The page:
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Sport activities are a reward not regime

Sport has been top of mind for many during lockdown and it won’t change once the quarantine is over. New exercise routines, fitness regimes and online communities have been discovered as the virus limited the usual workout setup.

Of all key topics driving the post-lockdown conversation, sport was one of those heavily influenced by brands. Nike and Adidas mentions dominated the chat, as consumers referenced their favourite equipment and gear, as well as workout types. 

Interestingly, the relationship with exercise is shifting, and the activities are seen as a need, something consumers want to be doing, rather than a must. Using sport as a reward for putting up with quarantine, purchasing a new pair of trainers to celebrate re-gained freedom and a liberty to exercise outdoors demonstrate the type of relationship consumers have with fitness today. It’s not a chore, it’s a treat and one they look forward to Initiatives such as the Instagram #pushupchallenge get the public involved in a simple yet fun activity, encouraging regular fitness routine. Variations of the call outs, setting out objectives easily met by anyone who wants to join (from 5 pushups through to 20 and above) mean everyone can get involved.

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Group exercise in the comfort of one’s home means self-conscious consumers have a chance to join a community-led activity without over-exposing themselves in a room full of people. Online sessions removed many barriers to entry, from budget constraints to travel, and enabled a wider community to connect and network in a seamless way. Reebok responded to that call with their Home Fitness Hub - a community driven initiative which activates personal trainers through the brand’s loyalty program. The campaign offers consumers professional advice and guidelines, boosting visibility for personal trainers who have suffered decline in demand due to the outbreak.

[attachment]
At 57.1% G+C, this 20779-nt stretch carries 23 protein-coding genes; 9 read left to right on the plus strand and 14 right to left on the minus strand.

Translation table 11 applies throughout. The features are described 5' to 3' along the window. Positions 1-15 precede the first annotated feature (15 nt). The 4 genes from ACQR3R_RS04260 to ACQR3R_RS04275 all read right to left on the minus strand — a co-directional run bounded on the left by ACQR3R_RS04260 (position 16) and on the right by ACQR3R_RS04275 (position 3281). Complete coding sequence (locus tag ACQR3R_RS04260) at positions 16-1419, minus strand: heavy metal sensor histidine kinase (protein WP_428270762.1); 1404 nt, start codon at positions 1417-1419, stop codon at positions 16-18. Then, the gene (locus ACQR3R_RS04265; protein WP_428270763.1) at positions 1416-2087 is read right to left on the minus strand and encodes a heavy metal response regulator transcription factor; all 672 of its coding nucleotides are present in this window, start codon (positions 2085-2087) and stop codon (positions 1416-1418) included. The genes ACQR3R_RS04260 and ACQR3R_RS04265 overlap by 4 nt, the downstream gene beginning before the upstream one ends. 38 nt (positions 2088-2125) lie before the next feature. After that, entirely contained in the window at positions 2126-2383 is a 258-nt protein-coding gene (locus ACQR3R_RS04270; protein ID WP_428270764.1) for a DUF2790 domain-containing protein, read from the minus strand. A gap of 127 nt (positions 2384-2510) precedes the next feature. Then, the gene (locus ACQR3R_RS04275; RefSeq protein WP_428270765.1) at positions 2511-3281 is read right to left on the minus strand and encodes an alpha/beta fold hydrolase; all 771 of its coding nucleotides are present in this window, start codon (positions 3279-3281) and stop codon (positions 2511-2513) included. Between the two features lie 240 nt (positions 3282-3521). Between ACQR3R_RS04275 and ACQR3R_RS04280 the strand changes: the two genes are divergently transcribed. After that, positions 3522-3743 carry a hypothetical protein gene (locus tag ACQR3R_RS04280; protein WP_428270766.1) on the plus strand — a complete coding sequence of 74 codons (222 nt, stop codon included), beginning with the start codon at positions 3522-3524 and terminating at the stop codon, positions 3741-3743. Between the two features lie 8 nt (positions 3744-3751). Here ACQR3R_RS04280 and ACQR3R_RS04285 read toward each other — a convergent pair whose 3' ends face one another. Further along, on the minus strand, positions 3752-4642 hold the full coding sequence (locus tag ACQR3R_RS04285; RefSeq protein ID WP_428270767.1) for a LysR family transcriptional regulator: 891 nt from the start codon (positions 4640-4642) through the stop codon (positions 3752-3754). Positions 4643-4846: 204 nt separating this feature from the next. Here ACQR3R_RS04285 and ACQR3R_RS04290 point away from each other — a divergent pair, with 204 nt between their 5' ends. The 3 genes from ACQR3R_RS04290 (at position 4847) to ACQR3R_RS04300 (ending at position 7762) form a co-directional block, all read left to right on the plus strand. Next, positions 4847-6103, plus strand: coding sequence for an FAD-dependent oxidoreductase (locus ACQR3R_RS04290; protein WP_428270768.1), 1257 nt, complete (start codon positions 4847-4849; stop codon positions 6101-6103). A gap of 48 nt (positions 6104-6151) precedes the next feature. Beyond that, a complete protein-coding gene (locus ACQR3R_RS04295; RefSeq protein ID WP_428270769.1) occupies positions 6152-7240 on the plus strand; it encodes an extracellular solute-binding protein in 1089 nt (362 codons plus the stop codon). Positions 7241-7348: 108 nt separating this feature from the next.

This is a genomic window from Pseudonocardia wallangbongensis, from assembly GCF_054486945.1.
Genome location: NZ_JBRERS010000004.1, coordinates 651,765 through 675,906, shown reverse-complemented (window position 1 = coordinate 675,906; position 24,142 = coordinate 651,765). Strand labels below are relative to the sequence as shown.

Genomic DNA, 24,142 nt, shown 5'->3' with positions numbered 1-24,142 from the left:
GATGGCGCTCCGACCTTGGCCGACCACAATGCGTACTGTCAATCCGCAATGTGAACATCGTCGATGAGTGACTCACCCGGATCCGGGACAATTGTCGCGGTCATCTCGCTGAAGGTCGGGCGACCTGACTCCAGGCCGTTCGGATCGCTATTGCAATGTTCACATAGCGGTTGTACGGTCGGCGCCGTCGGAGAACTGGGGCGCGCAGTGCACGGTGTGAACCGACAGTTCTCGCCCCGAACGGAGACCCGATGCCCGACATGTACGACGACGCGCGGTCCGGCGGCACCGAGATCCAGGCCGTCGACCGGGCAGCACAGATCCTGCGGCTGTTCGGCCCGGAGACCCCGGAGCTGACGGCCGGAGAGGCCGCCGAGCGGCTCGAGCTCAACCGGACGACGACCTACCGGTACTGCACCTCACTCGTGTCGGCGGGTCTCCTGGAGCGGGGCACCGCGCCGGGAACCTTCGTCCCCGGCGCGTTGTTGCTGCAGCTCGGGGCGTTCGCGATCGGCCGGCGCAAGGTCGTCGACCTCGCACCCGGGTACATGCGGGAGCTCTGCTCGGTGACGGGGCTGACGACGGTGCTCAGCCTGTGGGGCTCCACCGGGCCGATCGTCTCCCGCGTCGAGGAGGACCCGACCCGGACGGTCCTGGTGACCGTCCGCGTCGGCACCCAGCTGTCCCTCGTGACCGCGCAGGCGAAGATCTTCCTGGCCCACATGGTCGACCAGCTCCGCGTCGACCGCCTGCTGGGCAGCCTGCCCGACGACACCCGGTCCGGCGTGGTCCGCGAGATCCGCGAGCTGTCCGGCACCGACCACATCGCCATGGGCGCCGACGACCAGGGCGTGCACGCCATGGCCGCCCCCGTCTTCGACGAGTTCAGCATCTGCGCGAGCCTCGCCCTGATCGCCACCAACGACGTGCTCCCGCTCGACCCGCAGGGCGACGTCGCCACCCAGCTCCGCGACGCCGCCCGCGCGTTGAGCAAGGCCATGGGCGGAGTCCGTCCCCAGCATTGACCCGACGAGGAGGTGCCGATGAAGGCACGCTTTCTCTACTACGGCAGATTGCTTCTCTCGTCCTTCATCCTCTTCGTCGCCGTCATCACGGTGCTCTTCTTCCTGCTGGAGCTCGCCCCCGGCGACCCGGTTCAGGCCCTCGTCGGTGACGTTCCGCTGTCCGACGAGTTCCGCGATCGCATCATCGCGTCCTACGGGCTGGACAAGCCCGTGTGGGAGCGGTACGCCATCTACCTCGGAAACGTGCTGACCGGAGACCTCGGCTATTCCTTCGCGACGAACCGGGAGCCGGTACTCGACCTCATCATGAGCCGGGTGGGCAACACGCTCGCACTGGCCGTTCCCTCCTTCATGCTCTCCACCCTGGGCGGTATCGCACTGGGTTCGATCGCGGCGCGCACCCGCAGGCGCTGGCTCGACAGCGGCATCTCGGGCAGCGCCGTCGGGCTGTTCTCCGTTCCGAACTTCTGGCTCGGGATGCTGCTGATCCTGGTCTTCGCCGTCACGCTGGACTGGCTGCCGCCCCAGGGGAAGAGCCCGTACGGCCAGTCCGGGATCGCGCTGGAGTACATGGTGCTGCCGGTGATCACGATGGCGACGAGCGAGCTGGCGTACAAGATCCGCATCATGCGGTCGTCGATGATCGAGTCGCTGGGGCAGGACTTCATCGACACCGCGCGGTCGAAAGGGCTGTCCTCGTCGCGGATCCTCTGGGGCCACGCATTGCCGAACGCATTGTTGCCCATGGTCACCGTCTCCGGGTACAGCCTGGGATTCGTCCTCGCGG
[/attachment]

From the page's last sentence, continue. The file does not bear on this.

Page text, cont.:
Social cause and exercise 

Contributing positively to the society through sporting activities is a trend we’ve seen exploding during lockdown. Consumers expect brands to not only contribute but lead efforts to minimise the impact of the outbreak. 

Responding to the challenge, Adidas has launched an initiative to encourage its fan base to stay home and healthy through joining their #hometeam. They’ve mobilized 2,500 of their athletes and creators not only to help the nation to get moving but also to keep a healthy mind during the lockdown. New ideas and content served to consumers on a daily basis ensures the engagement and motivation stay high. 

Whilst #hometeam supports the overall Adidas community, the brand is also using digital means to address the needs of specific tribes. Those who’ve turned to running during the crisis can connect with like-minded individuals through Adidas Mentorship space on Facebook. The adidas Runners international community is a 30 days pilot, offering the group health guidelines, online classes, nutrition advice and mental support

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Using sport for good is not only a brand-led activity. Instagram has been flooded with images of consumers participating in the Run 5, Donate 5, Nominate 5 challenge. Originally called Run for Heroes, the initiative was started by a 27 year old runner enthusiast in Scotland. At the time of writing, the Instagram account associated with the campaign has over 63K followers and the donations towards the NHS (National Health Service) reached over £5M (surpassing the initial target of £5K).

Get ready for the new era

It’s clear, from the online conversation, that consumer relationship with sport is changing, and for good. Topics we’ve seen as emerging just a few months ago, are now becoming the start of a new norm and the post-lockdown reality. Brands not only should but have a responsibility to help their audiences adjust.